b)    Card or number holder:
•    Compulsory iden¬tification for those involved.          Security checks during transaction:
a)    verification of pseudo-identities (PIN or biometric personal detail)
b)    authentication of technical means or documents (e.g. smartcard and card reader)

links in the identity chain    1
source document   
    ==>    2
legal identity document               for general use   

       ==>    3
contractual (pseudo-) identity document or personal number
      ==>    4

examples    birth certificate        passport, driving licence, aliens
identity card        PIN card, asylum seekers identity card, tax and social insurance  number (SoFi-nr)        payment, access,

Link 1     Source document

Source documents such as birth certificates can be based on a new fact, another (foreign or domestic) source document and on (foreign or domestic) legal identity documents of the people involved.
In contrast with the very few legal identity documents, there are many source documents, mostly of local origin with numerous variations depending on time and place.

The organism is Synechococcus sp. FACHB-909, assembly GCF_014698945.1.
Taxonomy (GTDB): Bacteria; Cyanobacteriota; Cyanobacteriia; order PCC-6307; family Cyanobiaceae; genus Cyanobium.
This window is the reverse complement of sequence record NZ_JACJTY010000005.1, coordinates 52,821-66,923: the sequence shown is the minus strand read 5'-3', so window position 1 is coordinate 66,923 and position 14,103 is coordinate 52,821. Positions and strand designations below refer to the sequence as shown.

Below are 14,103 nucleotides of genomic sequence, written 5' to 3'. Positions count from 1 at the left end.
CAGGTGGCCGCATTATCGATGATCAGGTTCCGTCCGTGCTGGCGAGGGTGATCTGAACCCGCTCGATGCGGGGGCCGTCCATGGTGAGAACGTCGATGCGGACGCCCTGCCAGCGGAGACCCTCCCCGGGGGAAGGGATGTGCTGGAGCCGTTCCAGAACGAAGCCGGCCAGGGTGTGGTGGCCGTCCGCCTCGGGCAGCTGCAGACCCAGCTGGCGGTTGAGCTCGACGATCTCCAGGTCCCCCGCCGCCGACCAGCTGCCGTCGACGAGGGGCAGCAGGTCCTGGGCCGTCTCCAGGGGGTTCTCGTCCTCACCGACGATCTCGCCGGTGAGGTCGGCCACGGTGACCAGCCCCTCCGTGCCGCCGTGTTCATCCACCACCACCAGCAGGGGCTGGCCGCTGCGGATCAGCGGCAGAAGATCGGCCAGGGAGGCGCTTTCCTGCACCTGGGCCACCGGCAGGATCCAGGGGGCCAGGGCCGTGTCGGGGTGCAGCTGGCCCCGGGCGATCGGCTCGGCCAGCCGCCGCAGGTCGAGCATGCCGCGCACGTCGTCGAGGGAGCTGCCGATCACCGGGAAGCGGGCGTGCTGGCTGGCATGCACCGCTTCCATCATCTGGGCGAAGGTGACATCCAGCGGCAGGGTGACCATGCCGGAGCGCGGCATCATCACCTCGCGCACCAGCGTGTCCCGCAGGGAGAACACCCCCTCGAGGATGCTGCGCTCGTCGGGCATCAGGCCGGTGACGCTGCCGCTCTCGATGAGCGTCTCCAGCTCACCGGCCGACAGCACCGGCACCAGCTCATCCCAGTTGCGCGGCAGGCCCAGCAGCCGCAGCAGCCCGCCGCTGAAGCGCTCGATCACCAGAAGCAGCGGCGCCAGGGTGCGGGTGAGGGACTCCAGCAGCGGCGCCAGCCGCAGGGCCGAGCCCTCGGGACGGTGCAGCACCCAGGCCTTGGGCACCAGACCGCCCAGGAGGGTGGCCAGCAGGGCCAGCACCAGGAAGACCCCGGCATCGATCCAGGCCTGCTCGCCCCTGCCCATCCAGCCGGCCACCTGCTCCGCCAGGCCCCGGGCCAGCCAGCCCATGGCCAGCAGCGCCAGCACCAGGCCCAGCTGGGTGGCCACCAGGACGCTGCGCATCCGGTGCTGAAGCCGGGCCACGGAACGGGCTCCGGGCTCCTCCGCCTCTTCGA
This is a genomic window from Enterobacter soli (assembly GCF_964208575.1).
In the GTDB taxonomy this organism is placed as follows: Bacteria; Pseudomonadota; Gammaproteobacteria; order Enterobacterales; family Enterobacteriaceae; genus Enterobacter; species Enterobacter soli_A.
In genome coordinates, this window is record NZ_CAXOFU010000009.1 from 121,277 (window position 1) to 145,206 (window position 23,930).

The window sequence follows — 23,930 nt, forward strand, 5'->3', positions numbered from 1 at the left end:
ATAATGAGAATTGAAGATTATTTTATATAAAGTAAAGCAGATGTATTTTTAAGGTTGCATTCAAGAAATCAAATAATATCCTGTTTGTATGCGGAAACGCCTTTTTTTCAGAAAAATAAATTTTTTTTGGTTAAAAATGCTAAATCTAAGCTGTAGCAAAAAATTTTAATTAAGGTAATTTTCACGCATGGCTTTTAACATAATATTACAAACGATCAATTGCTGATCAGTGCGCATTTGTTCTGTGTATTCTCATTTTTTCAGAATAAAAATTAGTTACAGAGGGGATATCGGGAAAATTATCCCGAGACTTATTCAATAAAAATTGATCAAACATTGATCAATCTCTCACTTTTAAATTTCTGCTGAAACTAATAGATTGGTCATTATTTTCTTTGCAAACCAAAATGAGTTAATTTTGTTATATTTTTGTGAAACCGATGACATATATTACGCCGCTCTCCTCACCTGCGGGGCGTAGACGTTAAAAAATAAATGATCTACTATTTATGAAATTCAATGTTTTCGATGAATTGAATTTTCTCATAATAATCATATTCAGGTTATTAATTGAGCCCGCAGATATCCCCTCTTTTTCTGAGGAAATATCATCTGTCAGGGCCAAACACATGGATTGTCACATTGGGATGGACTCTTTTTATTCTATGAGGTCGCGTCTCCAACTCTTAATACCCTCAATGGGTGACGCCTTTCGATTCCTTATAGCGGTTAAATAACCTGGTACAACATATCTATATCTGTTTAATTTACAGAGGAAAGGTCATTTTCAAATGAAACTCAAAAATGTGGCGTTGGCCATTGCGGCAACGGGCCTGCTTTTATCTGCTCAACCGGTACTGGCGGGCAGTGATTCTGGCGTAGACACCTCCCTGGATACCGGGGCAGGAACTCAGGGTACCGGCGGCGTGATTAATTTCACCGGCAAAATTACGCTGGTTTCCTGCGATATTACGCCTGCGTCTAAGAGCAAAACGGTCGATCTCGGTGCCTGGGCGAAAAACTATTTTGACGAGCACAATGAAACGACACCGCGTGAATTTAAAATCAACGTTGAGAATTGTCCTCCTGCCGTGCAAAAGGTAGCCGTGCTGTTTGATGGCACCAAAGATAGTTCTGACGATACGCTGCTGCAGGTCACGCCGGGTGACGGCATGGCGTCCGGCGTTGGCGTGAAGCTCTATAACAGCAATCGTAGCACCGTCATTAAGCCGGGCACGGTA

In the Netherlands, the available knowledge about models of valid foreign source documents and collections of counterfeit foreign source documents is limited and spread out over many specialised authorities, each of them focused on its own particular set of relevant documents. The same holds true for the available knowledge about models of valid foreign identity documents and collections of their counterfeits. See the remarks about knowledge of documents and co-ordination with regard to the subsequent link 2.

Link 2     Legal identity document for general use  

Dutch legal identity documents (passport, driving licence, aliens identity card) are based on an identity investigation during which Dutch or foreign source documents, available personal details and foreign or domestic legal identity documents are scrutinised.